Early on the morning of September 13th the BBC News website published a report by Yolande Knell of the BBC’s Jerusalem bureau which was presented as follows:
Headlined “Oslo Accords: 30 years of lost Palestinian hopes”, Knell’s entirely one-sided account of the situation on the 30th anniversary of the signing of the Oslo Accords does not include any mention whatsoever of “crushed” or “lost” hopes on the Israeli side which, in those thirty years, has seen over 1,700 of its citizens murdered in Palestinian terror attacks.
The main image illustrating Knell’s report is captioned:
“Yasser Arafat International Airport, opened after the signing of the Oslo accords, was never completed”.
Readers are however told nothing more about the reasons for the closure of that airport which, notably, was the topic of a BBC report in September 2018 around the time of the 25th anniversary of the signing of the Oslo Accords:
Knell’s report opens as follows: [emphasis added]
“It is the 30th anniversary of the breakthrough Oslo Accords between Israel and the Palestinians. The peace deal led to the creation of the Palestinian Authority, intended to provide interim self-government for just five years while negotiations solved outstanding core issues in the conflict. Today, nearly a decade after peace talks collapsed, the PA remains in place, but is losing its legitimacy.”
Later in her long article, Knell returns to the topic of the 2013/14 negotiations:
“Although negotiations were later brokered by the US, they achieved little; the last round fell apart in 2014.”
Like her Jerusalem bureau colleague Tom Bateman in a report published a week earlier, Knell refrains from clarifying to readers that the 2013/14 negotiations “collapsed” and “fell apart” because the Palestinian side announced a reconciliation deal between Fatah and Hamas.
Knell tells her readers that:
“As far as Palestinians were concerned, the PA was supposed to be replaced with an elected government, running their own independent state in the West Bank and Gaza Strip, with its capital in East Jerusalem. That dream has become ever more distant.”
As we have all too often had cause to point out when the BBC has promoted similar claims, the Oslo Accords in fact make no mention of the two-state solution or an “independent” Palestinian state. They certainly did not dictate that the end-product of negotiations would be a Palestinian state “in the West Bank and Gaza Strip, with its capital in East Jerusalem”.
That was made clear by Martin Indyk, the former U.S. ambassador to Israel, in an article marking the 25th anniversary of the agreements in which he wrote: [emphasis added]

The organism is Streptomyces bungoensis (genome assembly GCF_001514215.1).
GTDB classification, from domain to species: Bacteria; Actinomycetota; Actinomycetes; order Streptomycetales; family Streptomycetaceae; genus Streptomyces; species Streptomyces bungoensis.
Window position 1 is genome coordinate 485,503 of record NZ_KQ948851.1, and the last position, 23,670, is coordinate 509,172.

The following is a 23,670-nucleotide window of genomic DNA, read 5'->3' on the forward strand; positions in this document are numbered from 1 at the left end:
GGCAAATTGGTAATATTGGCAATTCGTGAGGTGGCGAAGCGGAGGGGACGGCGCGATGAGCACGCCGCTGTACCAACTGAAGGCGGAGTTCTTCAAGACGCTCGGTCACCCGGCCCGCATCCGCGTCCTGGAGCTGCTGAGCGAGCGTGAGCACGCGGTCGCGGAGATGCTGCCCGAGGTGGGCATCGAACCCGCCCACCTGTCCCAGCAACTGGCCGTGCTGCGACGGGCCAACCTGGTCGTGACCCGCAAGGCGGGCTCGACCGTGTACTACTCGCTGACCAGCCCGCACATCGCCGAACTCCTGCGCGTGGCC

“The Oslo process was supposed to have provided the blueprint, with its requirement for a series of confidence-building interim steps that would help Israeli and Palestinian leaders absorb the political costs of the difficult compromises needed finally to achieve peace. The Oslo Accords did not spell out those compromises; they did not provide for a Palestinian state, nor for a solution for Jerusalem, which both sides seek as their capital, nor for the Palestinian refugees who claim a “right of return.” They only provided that the final-status issues were to be negotiated and concluded within five years of the signing.”
Knell also tells readers that:
“At the time the Oslo Accord was signed in 1993, there were just over 110,000 Jewish settlers living in the West Bank, including East Jerusalem. Today, the figure is more than 700,000. Settlements are seen as illegal under international law but Israel has always disputed that.”
She refrains however from informing BBC audiences that the Oslo Accords did not place any restrictions on construction in Israeli communities in Area C and the future of that territory was defined in those agreements as being subject to final status negotiations. Knell’s insertion of the standard BBC mantra concerning ‘international law’ as ever conceals from audiences the existence of legal opinions which do not conform to the corporation’s chosen narrative.
The Oslo Accords do, however, oblige the Palestinian Authority to combat terrorism and violence: a fact which Knell fails to note when she uncritically promotes the following talking points:
“Meanwhile, the PA – dominated by the Palestinian President’s Fatah faction – is weak and lacks initiatives to force Israel to stop expanding on land wanted for a future Palestinian state. It is corrupt and authoritarian and often seen as a tool of Israel’s occupation.